He was only kidding when he said his presence at a fundraiser in Albany for Gov. Hugh Carey of New York proved that the vice president is always at the center of power. But Fritz Mondale, as usual, had a point.
The important elections this year, the ones that constitute the true referendum on the Carter administration, are for the governors. For the gubernatorial races, unlike those for the House and Senate, test the decisive unknown of national affairs - which is what the public expects of its political leadership.
The conventional view, to be sure, is that the midterm congressional elections will provide the interesting measure of how the administration is doing. Senators and congressmen do, in fact, have to stand on their records. Those records are heavily mixed up with the national issues - inflation, unemployment, welfare, taxes and foreign policy - that are the warp and woof of presidential politics.
But virtually all congressmen are judged much less for their stands on national issues than for their record of personal service to constituents. Similarly with most senators - at least those from the smaller from the small states.
"What counts in the election of a congressman or a senator," chairman John White of the Democratic National Committee put it in an interview the other day, "is how the candidates have met constituent demands for getting Social Security checks delivered faster, or helping smooth out a dispute between Washington and the local school district."
"I couldn't agree more," Bill Brock, the Republican national committee chairman, said when I repeated White's statement to him.
Those views are shared by most senators and congressmen. They tend to work very hard on personal services. As a result, except in years of national tidal waves - like 1966 when the country went ape over Vietnam, or 1974 when Watergate hit the fan - there tend to be only marginal shifts in the House and Senate.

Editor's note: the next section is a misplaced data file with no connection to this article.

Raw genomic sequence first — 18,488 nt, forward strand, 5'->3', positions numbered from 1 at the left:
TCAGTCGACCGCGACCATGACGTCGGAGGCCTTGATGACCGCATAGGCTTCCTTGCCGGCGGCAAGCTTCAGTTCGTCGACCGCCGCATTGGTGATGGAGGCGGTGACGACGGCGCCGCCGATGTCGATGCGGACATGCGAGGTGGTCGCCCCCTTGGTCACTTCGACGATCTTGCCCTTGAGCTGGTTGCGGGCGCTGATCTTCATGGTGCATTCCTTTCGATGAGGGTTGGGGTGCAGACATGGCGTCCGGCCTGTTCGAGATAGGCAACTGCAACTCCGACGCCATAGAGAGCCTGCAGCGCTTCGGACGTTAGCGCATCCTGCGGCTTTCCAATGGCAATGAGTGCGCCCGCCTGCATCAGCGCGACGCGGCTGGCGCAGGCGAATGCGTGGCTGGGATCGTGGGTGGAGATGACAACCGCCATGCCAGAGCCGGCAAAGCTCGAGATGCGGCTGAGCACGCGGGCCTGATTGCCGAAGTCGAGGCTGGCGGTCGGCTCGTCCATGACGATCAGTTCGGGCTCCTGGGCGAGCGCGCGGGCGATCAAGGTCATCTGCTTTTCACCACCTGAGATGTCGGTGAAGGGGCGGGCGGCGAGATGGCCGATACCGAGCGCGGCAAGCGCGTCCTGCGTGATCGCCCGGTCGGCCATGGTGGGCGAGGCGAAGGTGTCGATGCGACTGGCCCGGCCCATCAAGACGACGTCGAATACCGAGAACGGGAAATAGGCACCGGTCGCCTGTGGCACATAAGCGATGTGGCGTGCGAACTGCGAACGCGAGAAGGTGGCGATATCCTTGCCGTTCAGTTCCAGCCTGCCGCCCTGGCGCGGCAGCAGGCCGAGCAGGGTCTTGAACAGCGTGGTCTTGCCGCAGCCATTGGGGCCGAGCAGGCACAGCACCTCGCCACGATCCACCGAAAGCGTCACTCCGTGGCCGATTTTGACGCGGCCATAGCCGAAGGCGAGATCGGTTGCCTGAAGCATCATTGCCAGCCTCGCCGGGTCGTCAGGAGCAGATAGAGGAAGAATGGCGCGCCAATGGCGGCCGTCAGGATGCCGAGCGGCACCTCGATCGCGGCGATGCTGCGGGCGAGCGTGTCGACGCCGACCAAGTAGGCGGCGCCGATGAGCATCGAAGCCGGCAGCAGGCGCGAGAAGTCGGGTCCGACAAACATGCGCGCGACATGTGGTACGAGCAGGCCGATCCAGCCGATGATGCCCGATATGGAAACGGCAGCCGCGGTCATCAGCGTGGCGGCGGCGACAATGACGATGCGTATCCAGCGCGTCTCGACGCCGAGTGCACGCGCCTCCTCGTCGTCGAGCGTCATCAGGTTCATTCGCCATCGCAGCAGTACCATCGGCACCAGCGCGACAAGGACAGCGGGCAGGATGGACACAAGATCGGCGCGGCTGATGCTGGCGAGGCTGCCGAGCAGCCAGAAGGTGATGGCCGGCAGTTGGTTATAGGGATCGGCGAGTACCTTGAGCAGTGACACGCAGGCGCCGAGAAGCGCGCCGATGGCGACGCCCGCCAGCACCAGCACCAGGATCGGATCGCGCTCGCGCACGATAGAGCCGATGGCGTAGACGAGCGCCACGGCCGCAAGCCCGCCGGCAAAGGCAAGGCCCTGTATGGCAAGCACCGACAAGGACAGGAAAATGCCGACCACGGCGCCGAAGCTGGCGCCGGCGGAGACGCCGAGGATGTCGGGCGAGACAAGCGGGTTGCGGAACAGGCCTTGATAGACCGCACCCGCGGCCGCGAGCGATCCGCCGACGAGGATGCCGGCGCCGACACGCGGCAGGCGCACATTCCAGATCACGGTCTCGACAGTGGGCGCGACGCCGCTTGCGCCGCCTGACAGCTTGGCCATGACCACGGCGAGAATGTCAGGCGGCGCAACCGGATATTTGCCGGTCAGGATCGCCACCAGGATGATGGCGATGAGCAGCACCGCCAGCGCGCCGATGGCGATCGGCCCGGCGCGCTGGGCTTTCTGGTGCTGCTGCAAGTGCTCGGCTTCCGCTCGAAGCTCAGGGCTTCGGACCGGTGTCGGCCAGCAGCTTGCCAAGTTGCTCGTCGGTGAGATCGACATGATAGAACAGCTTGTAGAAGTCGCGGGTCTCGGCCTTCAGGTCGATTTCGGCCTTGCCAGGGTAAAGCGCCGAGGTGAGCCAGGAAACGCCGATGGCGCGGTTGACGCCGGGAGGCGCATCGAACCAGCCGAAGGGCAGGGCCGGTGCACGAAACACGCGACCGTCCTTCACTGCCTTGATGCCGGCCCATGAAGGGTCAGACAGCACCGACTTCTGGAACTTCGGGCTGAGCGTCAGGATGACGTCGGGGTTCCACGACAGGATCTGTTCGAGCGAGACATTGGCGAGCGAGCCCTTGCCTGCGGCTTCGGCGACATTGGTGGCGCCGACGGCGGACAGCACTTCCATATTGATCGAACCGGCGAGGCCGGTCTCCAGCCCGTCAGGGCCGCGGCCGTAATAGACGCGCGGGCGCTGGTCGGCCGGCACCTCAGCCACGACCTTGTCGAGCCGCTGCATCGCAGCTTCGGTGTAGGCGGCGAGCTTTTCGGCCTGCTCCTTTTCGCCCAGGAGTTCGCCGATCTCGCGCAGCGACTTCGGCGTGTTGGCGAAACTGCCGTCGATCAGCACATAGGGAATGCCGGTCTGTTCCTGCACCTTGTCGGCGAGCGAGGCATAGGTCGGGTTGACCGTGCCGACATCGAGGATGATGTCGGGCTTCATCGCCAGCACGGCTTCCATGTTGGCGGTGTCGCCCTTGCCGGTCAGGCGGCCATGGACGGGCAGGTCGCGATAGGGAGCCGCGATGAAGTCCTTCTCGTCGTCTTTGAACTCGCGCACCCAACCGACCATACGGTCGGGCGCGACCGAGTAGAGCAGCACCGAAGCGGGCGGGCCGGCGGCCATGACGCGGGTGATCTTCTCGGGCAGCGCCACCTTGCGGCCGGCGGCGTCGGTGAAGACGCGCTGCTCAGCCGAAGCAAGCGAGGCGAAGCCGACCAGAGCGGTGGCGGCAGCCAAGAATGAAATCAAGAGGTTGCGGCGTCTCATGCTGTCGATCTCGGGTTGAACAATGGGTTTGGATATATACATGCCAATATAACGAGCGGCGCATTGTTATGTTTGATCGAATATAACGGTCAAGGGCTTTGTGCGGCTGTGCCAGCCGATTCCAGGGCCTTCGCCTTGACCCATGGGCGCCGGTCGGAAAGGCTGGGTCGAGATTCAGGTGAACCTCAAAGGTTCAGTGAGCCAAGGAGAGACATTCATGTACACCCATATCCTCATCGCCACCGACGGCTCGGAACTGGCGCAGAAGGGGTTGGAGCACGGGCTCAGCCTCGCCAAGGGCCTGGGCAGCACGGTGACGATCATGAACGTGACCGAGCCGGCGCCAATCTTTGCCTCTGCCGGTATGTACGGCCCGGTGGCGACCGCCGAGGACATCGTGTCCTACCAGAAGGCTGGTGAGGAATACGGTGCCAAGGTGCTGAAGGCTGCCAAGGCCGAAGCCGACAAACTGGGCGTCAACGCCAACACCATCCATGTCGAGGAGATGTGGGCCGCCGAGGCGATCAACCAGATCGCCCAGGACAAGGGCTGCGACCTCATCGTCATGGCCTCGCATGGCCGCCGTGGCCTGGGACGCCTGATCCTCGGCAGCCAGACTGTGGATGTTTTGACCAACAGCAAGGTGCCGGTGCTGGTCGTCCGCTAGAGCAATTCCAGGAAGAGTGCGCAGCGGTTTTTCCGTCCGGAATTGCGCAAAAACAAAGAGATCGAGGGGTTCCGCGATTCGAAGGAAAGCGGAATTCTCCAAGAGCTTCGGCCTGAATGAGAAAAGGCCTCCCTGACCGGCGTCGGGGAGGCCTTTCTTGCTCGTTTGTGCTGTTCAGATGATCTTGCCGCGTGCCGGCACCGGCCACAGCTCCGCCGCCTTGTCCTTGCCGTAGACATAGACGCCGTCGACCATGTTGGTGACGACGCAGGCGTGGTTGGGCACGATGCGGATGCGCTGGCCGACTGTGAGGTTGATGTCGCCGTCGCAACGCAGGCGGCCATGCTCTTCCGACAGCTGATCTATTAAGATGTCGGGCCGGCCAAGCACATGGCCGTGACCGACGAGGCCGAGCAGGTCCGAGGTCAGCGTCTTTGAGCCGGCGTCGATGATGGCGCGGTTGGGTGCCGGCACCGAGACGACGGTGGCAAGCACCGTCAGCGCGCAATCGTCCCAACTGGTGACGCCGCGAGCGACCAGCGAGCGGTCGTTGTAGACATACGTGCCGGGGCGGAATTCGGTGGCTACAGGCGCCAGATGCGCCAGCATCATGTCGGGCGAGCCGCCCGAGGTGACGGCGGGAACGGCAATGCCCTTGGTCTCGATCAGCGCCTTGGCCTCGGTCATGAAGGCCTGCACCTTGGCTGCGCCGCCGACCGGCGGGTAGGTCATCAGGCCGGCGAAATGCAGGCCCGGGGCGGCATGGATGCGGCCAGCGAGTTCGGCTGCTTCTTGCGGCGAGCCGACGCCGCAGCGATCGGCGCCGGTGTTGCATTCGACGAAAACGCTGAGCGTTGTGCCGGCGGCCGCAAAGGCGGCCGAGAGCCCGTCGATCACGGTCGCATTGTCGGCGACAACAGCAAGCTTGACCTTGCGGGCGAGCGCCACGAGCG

This year there is no explicit national issue with the punch of Watergate or Vietnam. But if there is no explicit national issue, there is an underground question that runs throughout the country. It is the question of how well government is performing, of whether leaders are living up to expectations.
President Carter is clearly not doing brilliantly in the performance test. While nothing particularly bad has happened to the country during his term in the White House, his performance ratings in every poll have dropped very sharply to ominously low figures. What remains in doubt is whether those low figures mean that he is in serious trouble for the nomination and reelection.
The gubernatorial races provide answers to those questions because several governors have been, or are, in the Carter position. Brendan Byrne of New Jersey, for example, showed so poorly in the polls that he sought an exit as ambassador to Ireland in 1976. Denied that opening, he was obliged to seek reelection. To virtually everybody's surprise, he won - part because of an inept opponent, but more because he could claim to have done at least one thing: pass an income tax.
If that suggests a lowering of expectations, another case shows that the public tolerance is not unlimited. Dolph Briscoe, the governor of Texas, was roundly beaten in the primary three weeks ago despite general prosperity in the state - apparently because he had done absolutely nothing as governor.
Several governors up for reelection this year fit between Byrne and Briscoe. Jerry Brown of California does well in the popularity polls, but a majority of the voters agree he had done nothing important as governor. In New York, Carey had shown very poorly in recent polls, but it looks as though he will be able to claim at least one achievement: helping to save New York City from bankruptcy.
Ella Grasso in Connecticut was shown in early polls to have a very negative image, but that weakness was redeemed by a show of effective action in meeting the emergency caused by the snowstorms last winter. Much the same applies to James Rhodes, the governor of Ohio.
I have no idea how these races will come out, and the pollsters I trust tell me not to bet. What does seem clear is that the results, whatever they are, will provide a clue as to what that unknown god public opinion really thinks about the way political leaders should perform.